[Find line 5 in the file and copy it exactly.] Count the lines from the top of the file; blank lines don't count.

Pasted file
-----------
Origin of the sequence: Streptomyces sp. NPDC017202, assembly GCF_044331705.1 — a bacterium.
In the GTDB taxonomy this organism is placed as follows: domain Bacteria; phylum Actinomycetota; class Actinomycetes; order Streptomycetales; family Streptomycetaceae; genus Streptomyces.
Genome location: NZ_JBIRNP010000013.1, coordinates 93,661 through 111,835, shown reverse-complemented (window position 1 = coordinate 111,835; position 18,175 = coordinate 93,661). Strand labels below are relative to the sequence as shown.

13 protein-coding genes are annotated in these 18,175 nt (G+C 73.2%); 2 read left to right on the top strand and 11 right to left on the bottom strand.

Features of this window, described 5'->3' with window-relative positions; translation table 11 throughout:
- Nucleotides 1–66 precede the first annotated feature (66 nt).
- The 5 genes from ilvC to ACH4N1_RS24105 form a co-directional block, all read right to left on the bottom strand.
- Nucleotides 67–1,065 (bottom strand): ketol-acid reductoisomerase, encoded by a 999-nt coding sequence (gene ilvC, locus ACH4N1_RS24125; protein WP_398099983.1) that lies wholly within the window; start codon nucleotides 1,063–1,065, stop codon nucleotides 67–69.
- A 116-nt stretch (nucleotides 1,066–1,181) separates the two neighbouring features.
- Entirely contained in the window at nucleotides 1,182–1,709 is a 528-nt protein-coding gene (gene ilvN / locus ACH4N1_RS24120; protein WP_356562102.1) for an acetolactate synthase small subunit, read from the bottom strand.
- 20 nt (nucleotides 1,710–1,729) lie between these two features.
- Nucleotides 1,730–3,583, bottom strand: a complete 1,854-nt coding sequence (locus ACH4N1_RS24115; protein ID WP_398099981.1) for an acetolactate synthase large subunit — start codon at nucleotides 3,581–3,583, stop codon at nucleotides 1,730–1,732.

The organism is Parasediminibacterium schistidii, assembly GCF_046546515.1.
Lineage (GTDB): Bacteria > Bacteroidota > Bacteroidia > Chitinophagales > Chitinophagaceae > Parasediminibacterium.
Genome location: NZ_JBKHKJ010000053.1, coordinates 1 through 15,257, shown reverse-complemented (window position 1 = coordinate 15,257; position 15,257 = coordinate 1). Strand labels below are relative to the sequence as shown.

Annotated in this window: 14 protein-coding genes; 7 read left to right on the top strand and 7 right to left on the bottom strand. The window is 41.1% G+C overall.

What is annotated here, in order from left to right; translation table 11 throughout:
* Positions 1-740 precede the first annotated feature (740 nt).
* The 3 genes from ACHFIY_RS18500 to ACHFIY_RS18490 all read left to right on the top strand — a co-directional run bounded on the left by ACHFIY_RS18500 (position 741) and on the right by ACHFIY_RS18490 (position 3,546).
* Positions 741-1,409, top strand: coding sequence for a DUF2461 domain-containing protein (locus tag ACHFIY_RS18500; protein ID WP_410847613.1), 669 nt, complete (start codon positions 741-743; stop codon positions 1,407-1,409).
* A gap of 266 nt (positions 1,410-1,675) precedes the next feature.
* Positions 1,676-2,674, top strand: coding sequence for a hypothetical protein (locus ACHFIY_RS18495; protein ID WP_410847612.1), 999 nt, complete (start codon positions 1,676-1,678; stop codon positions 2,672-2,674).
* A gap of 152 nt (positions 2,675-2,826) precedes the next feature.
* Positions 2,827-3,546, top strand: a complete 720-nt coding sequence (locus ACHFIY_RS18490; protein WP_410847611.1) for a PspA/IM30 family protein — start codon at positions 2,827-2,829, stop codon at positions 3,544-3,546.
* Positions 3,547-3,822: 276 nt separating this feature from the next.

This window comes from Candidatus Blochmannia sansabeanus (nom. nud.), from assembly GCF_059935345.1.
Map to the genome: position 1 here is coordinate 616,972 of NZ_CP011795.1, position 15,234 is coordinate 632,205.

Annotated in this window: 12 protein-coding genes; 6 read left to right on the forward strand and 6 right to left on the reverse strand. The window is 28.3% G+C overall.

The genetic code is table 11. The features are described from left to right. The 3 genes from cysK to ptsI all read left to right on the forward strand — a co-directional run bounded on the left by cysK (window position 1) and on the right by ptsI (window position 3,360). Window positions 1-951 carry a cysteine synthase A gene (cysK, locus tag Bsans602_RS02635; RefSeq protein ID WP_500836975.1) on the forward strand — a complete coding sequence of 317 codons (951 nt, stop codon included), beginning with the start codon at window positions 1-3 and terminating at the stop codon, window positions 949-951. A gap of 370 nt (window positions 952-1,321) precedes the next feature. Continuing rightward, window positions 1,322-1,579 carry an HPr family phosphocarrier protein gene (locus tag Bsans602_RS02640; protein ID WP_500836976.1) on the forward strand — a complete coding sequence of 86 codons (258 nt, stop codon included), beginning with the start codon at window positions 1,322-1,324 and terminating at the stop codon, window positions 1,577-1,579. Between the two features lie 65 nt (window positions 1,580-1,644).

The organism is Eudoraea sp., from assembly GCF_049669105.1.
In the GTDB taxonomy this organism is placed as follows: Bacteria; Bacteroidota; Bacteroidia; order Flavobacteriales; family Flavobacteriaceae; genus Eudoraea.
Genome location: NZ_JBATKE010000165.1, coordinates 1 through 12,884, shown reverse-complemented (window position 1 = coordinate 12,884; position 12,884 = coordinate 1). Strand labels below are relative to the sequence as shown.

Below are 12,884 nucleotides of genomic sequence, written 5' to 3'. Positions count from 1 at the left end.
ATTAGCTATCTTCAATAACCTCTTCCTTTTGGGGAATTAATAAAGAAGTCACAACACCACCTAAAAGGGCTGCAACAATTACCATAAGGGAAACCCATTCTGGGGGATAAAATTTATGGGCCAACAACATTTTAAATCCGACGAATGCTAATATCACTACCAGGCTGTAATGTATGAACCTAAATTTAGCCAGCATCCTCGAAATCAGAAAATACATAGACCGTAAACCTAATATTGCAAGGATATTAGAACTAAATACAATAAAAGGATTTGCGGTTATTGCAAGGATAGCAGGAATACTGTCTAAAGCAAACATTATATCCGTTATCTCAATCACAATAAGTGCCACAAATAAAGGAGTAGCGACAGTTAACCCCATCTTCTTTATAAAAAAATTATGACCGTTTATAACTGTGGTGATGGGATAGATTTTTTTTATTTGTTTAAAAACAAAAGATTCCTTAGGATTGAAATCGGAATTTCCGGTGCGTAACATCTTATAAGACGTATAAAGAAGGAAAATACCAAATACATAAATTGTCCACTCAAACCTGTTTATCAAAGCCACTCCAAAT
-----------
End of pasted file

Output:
Features of this window, described 5'->3' with window-relative positions; translation table 11 throughout: